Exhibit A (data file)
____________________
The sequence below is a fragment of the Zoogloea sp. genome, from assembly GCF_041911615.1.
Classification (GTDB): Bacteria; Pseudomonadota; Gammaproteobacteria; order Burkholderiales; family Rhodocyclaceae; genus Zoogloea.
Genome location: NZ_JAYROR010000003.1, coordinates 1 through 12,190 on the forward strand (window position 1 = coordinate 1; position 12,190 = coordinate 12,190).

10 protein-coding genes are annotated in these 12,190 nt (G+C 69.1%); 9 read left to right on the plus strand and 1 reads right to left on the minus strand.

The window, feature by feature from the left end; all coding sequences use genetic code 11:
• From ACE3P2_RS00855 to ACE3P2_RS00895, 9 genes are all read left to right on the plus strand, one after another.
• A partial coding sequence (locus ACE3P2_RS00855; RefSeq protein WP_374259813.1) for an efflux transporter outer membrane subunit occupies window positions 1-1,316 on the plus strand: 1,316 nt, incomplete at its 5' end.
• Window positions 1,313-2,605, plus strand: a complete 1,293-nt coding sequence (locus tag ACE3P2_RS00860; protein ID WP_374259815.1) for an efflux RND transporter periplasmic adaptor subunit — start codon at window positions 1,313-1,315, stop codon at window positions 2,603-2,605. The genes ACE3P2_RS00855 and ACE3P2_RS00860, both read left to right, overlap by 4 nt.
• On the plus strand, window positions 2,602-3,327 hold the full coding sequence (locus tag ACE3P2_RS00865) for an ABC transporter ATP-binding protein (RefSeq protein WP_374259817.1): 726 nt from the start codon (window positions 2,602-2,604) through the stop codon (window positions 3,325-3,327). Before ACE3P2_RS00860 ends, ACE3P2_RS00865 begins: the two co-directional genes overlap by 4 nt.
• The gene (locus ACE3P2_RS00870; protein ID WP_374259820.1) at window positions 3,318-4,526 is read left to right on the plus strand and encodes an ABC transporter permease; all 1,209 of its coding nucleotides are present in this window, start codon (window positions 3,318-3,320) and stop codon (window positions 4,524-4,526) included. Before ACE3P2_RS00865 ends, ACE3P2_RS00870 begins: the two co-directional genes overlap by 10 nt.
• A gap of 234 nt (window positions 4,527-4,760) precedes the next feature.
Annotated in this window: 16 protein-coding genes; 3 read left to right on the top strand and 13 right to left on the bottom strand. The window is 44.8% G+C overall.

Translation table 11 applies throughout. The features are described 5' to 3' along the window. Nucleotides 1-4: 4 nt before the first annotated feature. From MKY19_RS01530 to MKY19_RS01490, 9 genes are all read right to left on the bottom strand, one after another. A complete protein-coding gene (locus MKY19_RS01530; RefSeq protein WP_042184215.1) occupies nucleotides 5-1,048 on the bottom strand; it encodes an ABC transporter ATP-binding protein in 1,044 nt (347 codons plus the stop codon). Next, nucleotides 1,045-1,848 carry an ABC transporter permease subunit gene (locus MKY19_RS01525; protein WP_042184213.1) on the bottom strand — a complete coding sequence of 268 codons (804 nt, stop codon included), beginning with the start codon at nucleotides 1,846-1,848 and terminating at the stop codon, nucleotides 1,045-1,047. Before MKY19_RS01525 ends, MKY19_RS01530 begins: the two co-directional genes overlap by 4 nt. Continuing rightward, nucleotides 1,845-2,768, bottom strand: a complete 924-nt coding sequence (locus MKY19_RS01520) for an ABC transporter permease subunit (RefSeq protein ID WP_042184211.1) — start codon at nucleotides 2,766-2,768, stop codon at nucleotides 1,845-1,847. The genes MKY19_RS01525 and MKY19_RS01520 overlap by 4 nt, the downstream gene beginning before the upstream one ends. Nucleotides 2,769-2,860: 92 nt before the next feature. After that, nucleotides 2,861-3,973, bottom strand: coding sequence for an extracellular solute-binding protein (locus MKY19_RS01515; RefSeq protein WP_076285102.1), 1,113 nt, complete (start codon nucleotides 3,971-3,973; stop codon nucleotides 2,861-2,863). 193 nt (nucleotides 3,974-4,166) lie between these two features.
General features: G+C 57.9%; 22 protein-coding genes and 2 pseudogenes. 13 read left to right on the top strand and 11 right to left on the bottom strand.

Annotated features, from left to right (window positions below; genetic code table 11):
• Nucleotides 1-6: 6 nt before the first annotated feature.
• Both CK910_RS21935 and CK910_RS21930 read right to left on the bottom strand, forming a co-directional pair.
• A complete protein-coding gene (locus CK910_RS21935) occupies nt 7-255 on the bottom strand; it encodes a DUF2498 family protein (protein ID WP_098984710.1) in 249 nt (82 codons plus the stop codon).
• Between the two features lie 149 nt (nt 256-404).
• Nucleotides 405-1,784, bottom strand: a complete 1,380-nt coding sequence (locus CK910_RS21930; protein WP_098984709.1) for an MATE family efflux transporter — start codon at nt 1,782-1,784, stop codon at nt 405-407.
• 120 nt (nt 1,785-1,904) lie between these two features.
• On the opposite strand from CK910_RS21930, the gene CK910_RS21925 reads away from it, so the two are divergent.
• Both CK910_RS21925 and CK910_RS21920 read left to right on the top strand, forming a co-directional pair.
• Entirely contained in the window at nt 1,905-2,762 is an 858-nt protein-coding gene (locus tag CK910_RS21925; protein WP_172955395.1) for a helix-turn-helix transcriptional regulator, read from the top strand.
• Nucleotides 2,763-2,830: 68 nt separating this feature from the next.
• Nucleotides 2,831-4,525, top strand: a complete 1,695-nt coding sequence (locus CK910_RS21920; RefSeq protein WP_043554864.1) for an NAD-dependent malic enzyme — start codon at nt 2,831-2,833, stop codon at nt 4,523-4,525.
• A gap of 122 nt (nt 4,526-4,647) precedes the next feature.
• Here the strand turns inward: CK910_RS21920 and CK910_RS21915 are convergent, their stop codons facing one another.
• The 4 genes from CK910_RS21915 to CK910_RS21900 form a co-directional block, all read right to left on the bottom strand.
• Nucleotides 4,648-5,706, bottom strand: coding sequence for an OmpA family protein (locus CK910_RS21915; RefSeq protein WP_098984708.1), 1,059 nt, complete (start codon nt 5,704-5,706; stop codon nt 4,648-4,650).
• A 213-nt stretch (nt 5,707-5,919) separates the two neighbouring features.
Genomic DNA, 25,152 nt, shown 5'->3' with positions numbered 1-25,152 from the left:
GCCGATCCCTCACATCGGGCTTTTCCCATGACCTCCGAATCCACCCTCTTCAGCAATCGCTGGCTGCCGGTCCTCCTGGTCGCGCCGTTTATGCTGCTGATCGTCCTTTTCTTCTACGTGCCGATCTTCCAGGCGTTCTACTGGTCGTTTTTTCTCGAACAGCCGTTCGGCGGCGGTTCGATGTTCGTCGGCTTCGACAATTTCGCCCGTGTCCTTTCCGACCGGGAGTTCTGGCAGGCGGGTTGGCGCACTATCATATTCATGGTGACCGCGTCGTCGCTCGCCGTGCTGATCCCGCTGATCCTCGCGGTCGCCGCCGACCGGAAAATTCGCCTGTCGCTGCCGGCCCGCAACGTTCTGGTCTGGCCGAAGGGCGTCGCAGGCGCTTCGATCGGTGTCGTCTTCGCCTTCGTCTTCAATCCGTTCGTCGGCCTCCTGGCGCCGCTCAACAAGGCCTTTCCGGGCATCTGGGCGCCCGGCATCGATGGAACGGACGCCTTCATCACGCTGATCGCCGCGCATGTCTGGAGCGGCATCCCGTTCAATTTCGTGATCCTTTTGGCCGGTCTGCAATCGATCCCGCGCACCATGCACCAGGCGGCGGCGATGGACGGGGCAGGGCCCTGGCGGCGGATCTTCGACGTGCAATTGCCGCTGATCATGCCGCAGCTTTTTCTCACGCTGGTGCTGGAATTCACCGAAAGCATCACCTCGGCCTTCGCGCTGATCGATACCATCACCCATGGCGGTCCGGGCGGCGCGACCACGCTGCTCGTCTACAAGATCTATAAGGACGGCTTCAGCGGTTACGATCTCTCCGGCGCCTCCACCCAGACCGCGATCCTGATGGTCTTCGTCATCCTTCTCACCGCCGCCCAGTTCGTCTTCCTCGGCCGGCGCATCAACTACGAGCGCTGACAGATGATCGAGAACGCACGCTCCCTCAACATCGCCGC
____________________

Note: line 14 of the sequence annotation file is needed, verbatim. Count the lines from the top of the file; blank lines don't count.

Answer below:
General features: G+C 57.9%; 22 protein-coding genes and 2 pseudogenes. 13 read left to right on the top strand and 11 right to left on the bottom strand.